“Uh, six days, maybe seven,” Heath said ruefully, with a long exhalation.
“What? Six days? Whoa. You’re asking for a miracle. I’d say the only hope is the hormonal switching. Unless you can diggle some more time out of the client.”
“It’s a defense contract, for the troops who are way up there in orbit, and lonely.” Heath circled his hand above his head. “And you know what the financial penalties are with them.”
O’Leary rose from her chair. “You’ve got a hard nut to crack. Excuse me, but I’m late for a consult on a molecular brain scan series—a head that was pinned against the broth efflux grate. There was a lot of damage, but the guys in stream capture are going hog wild with the creative mess it’s spewing out. This single imagicon could make, I mean make, five contracts at once. But it’s gotta be quick. Once those glia lock up, I mean, adult phase…well, I don’t need to tell you. Good luck!”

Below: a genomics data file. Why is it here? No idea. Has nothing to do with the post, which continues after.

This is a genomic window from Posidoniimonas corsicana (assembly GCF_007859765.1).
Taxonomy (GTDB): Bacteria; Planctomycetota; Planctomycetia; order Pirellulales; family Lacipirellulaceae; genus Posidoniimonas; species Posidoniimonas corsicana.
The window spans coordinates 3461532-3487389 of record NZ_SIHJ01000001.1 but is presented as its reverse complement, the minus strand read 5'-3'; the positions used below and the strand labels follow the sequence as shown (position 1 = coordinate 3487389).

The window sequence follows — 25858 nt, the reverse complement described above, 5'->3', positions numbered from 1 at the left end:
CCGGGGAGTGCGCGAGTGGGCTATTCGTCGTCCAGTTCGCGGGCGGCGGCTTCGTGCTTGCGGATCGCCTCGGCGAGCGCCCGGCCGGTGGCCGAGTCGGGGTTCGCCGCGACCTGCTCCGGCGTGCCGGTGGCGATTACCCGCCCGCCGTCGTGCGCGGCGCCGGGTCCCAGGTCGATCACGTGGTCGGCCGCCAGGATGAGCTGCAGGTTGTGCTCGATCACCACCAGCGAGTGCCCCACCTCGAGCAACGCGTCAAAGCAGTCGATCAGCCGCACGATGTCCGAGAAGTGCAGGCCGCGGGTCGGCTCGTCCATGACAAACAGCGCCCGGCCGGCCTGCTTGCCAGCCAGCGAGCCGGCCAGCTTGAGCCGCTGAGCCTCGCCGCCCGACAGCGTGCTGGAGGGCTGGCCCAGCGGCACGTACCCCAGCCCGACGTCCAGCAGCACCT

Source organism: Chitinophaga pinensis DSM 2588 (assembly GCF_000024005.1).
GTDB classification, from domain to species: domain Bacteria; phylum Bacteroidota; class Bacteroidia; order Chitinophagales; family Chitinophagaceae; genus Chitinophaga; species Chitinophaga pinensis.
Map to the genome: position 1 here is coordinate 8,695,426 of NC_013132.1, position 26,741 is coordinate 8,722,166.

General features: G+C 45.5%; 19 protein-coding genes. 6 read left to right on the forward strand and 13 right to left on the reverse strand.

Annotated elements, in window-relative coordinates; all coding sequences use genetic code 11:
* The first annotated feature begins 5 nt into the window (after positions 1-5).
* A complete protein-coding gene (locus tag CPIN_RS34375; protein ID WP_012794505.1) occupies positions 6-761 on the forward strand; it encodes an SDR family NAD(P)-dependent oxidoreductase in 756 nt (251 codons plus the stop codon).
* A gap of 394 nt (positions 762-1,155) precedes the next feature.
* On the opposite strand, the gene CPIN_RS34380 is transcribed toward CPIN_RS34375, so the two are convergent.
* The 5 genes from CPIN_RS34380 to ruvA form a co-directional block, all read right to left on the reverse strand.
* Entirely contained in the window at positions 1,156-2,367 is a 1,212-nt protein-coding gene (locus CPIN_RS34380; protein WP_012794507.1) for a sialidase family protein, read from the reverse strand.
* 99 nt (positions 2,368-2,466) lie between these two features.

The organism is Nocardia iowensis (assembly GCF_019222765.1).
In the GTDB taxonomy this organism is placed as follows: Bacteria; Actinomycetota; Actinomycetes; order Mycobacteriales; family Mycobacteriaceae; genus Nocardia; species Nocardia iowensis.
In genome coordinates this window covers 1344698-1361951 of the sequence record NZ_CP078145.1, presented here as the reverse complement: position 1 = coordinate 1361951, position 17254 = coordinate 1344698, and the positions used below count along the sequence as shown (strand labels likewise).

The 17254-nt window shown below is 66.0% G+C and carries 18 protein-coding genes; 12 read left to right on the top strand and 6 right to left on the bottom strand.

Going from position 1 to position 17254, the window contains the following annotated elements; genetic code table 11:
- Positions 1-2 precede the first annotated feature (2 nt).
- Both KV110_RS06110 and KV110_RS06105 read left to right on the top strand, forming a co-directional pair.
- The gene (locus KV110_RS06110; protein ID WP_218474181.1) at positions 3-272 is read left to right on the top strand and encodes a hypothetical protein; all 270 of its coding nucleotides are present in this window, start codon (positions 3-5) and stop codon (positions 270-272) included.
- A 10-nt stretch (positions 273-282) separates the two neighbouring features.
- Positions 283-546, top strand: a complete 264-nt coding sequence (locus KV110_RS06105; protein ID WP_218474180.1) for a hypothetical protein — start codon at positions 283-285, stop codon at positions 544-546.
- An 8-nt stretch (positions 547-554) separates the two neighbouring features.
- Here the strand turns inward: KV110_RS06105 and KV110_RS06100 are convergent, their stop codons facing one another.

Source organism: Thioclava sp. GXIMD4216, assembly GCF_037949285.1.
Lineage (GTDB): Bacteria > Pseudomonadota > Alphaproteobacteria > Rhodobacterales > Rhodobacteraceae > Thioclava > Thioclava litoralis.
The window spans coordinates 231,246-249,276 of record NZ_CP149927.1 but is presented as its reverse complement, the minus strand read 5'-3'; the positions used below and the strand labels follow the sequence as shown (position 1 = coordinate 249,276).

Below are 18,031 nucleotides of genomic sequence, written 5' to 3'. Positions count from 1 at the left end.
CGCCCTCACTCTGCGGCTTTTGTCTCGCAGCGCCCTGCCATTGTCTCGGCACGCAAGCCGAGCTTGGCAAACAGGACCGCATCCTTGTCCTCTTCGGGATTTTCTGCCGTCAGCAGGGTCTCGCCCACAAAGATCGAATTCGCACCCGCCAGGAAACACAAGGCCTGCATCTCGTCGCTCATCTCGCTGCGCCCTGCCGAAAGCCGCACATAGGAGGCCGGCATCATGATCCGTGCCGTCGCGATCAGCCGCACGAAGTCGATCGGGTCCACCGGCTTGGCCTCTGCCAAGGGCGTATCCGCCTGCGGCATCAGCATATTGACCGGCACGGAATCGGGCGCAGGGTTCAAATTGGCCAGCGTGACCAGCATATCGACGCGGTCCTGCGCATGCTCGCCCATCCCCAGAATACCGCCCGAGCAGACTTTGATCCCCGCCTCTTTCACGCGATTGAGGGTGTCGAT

It was now apparent to Heath that O’Leary would likely be the one assigned to assess the scans of Tadao’s little whacks, if he went ahead with that plan. It concerned him because she might not approve of it, but after a moment’s thought, Heath decided that O’Leary was, in the end, a team player.
“What’s up?” he said to Clarisse, his secretary, who had just come in and was frowning.
“Dr. Zelko has called three times from Field Seven. They still haven’t had a thought stream that shows promise. The capture thugs are complaining.”
“Tell him to turn up the touch nuclei probes and corresponding sensors. I’ll be down in a few minutes.” Heath sighed as he got out of his chair and pulled his white frock around to cover the erection O’Leary had given him.